Steel boxes measuring 18 inches high by 35 inches wide with a depth of 24 inches act as the house’s structure, exterior finish, and interior storage.
Glazing inserted between the staggered boxes produces dappled light without compromising privacy within the 914-square-foot house.
The boxes are stacked in such a way as to provide seismic resistance as well as load-bearing support.
Atelier Tekuto's Penguin House, Tokyo, Japan The building site is less than 550 square feet, so architect Yasuhiro Yamasita speced ultra thin steel walls finished with insulating ceramic paint to give the clients the most living space possible.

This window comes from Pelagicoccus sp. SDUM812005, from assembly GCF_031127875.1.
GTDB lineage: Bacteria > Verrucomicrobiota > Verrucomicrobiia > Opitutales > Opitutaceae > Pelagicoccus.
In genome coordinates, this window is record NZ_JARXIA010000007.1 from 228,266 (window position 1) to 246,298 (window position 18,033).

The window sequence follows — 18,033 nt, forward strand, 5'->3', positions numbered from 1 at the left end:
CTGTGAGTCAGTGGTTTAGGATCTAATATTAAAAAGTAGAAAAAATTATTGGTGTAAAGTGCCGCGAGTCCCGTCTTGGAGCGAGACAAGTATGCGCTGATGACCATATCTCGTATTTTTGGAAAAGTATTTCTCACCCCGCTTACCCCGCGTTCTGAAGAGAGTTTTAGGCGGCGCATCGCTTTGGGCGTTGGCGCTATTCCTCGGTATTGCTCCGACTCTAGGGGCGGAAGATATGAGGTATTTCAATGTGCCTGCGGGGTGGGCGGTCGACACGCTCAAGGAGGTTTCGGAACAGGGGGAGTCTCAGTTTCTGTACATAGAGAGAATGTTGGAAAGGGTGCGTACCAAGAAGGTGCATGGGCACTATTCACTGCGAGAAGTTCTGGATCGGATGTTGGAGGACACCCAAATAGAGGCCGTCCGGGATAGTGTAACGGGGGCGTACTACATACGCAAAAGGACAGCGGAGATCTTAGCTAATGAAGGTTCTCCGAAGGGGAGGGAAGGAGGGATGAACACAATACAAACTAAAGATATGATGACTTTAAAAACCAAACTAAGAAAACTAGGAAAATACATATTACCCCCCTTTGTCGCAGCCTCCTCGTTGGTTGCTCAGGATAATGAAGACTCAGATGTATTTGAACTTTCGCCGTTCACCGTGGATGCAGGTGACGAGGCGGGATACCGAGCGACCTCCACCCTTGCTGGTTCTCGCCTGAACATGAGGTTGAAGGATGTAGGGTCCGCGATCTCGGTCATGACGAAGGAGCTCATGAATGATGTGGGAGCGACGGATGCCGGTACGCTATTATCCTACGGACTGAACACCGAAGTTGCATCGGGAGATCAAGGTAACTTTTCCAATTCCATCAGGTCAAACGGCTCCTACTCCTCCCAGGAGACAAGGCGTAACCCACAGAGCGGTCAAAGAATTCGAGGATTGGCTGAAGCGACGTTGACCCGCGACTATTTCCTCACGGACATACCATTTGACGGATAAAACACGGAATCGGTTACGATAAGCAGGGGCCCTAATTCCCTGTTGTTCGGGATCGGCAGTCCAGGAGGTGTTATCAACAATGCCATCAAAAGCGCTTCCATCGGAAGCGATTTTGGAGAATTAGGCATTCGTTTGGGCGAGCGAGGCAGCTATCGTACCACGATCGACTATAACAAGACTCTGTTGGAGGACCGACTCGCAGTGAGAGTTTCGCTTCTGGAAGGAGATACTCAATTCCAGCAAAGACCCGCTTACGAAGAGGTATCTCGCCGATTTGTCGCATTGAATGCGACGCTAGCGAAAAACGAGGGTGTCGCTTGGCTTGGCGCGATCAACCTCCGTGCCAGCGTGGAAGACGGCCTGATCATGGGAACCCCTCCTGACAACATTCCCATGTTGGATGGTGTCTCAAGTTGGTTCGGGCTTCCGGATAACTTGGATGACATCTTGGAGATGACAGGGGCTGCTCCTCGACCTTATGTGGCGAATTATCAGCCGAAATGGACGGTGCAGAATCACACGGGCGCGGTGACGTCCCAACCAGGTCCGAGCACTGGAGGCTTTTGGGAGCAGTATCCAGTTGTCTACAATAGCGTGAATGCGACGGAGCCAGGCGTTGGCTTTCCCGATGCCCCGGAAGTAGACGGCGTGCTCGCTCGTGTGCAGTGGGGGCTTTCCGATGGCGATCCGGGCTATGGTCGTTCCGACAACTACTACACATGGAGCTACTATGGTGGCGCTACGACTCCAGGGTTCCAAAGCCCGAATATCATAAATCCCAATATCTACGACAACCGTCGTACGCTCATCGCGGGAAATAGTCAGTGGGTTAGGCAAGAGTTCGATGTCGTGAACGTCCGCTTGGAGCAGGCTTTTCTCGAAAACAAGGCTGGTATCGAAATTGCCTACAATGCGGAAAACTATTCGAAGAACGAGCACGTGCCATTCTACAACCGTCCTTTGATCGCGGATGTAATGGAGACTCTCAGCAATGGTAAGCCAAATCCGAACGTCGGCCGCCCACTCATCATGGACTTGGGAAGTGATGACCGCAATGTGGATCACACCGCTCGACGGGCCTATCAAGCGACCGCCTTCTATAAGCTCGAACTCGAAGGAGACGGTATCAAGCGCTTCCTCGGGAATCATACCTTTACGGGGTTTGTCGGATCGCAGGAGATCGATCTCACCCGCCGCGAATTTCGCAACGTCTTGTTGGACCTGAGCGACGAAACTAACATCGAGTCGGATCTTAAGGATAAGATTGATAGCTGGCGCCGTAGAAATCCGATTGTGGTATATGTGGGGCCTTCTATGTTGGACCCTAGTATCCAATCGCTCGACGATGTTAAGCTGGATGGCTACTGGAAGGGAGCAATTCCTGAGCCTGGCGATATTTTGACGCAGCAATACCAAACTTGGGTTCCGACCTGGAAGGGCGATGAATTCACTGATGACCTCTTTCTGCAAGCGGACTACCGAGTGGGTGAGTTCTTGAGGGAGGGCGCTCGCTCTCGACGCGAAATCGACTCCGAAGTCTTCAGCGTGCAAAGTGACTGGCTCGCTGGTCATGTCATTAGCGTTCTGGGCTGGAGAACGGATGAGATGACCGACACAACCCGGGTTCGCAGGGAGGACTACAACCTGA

Charred wood is another finish material being used more frequently on Japanese houses. It's an ancient technique that produces a highly durable, low maintenance, thin and beautiful finish for the wood.
Glass roof tiles are an inexpensive way to generate a skylight or add insulation to a traditional clay roof.
The glass tiles are installed just like ordinary clay roof tiles and can be used in lieu of or on top of their traditional counterparts.
SolTech's glass tile system includes an underlayment that harnesses solar energy and transfers it into heat.
Disappearing glass walls are getting more and more high-tech for larger spans and better protection against the elements.